When I go to a Thai food restaurant, I usually order some sort of basil stir fry. I love the combination of ginger, lime and basil. It is so refreshing and tasty! I decided to create my own basil stir fry. I think it turned out great!
This recipe is quick to prepare and cook. It is also loaded with a lot of vegetables.
Basil Broccoli Stir Fry
serves 2 adults
Here’s what you will need:
- 2 tsp minced fresh ginger
- 2 cloves garlic minced
- ½ C low sodium broth
- 3 T soy sauce, low sodium best
- juice from one lime
- 2 tsp canola or olive oil
- 1 small onion chopped
- 1 bell pepper washed and chopped
- head of fresh broccoli (about 4 cups), washed and chopped
- 1 large handful of fresh basil, washed and chopped
- chopped cashews (optional)
- crushed red pepper (optional)
1) Combine ginger, garlic, broth, soy sauce and lime juice in a small bowl. Set aside.
2) Heat oil in large skillet or wok over medium-high heat. Saute onion and bell pepper for 3 minutes. Add broccoli and continue to saute for 5 more minutes. Stir frequently.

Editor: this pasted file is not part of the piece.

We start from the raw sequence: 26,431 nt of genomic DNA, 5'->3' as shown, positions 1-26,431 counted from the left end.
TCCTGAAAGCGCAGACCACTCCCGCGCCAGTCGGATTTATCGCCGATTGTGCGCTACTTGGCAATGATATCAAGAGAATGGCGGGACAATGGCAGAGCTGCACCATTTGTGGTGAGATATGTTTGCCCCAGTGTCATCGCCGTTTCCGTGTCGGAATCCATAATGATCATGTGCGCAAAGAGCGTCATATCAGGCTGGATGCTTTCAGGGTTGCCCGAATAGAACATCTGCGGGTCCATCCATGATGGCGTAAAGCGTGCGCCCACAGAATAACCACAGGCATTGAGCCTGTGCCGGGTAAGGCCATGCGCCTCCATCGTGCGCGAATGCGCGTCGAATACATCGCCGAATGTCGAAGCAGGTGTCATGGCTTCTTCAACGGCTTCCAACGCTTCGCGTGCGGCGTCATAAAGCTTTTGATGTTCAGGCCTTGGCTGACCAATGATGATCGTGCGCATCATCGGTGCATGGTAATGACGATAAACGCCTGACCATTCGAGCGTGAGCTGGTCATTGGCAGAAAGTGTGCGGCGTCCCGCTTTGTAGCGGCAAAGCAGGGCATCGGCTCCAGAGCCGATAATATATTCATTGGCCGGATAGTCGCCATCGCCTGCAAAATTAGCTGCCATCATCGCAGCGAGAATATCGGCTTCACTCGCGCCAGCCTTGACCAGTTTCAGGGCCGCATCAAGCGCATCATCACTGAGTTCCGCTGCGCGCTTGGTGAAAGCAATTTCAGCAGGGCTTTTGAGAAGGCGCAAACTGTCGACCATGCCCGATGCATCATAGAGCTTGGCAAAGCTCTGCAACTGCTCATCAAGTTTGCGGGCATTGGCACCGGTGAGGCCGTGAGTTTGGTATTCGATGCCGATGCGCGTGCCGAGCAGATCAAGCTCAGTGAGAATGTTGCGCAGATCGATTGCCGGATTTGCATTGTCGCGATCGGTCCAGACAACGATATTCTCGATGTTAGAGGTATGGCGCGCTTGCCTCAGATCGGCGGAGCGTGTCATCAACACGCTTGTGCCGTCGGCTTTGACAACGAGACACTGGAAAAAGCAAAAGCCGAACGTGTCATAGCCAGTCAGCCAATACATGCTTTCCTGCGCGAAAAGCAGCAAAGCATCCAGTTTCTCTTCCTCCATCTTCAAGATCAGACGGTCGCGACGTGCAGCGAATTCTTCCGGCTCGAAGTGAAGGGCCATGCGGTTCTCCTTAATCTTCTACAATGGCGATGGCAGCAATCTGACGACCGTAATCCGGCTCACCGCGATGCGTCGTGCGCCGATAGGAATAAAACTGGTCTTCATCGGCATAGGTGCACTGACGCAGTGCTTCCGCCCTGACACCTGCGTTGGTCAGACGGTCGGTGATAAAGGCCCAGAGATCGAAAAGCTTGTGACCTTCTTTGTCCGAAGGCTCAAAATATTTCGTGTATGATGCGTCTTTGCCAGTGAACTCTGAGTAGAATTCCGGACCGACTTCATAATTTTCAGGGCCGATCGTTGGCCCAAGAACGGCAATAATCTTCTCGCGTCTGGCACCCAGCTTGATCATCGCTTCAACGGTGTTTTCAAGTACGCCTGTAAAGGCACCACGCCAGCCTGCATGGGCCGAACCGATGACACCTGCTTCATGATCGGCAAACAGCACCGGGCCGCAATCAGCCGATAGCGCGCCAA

3) Add sauce mixture from step 1 to the pan with the vegetables. Reduce to medium heat and continue to cook the mixture until sauce slightly reduces (about 3-4 minutes).
4) Remove from heat and stir in basil. Top with cashews and crushed red pepper if you are using them.
I served this stir fry over wild rice. I know it seems like a weird combination but it was really good. The basil and wild rice complimented each other very well. Wild rice has twice the protein as brown rice which helps make this a more well rounded meal. Wild rice also contains more fiber than brown rice.
Feel free to take away or add in any other vegetables here. You really can’t go wrong!
I know many women who have breast cancer or are at risk of breast cancer are concerned about consuming soy products. You have a right to be concerned because there is much conflicting evidence about soy and breast cancer.
However, no need to worry here. Soy sauce is very low in isoflavones, which are the compounds that have caused all the ruckus about soy and breast cancer. To put this in perspective, 100 grams of soy sauce contain 0.10 mg isoflavones vs 55.0 mg found in 100 grams of soybeans. According to the USDA database on the isoflavone content of select foods, there are more isoflavones in a commercially prepared doughnut than in soy sauce.
beautiful fresh broccoli photo by: La Grande Farmers’ Market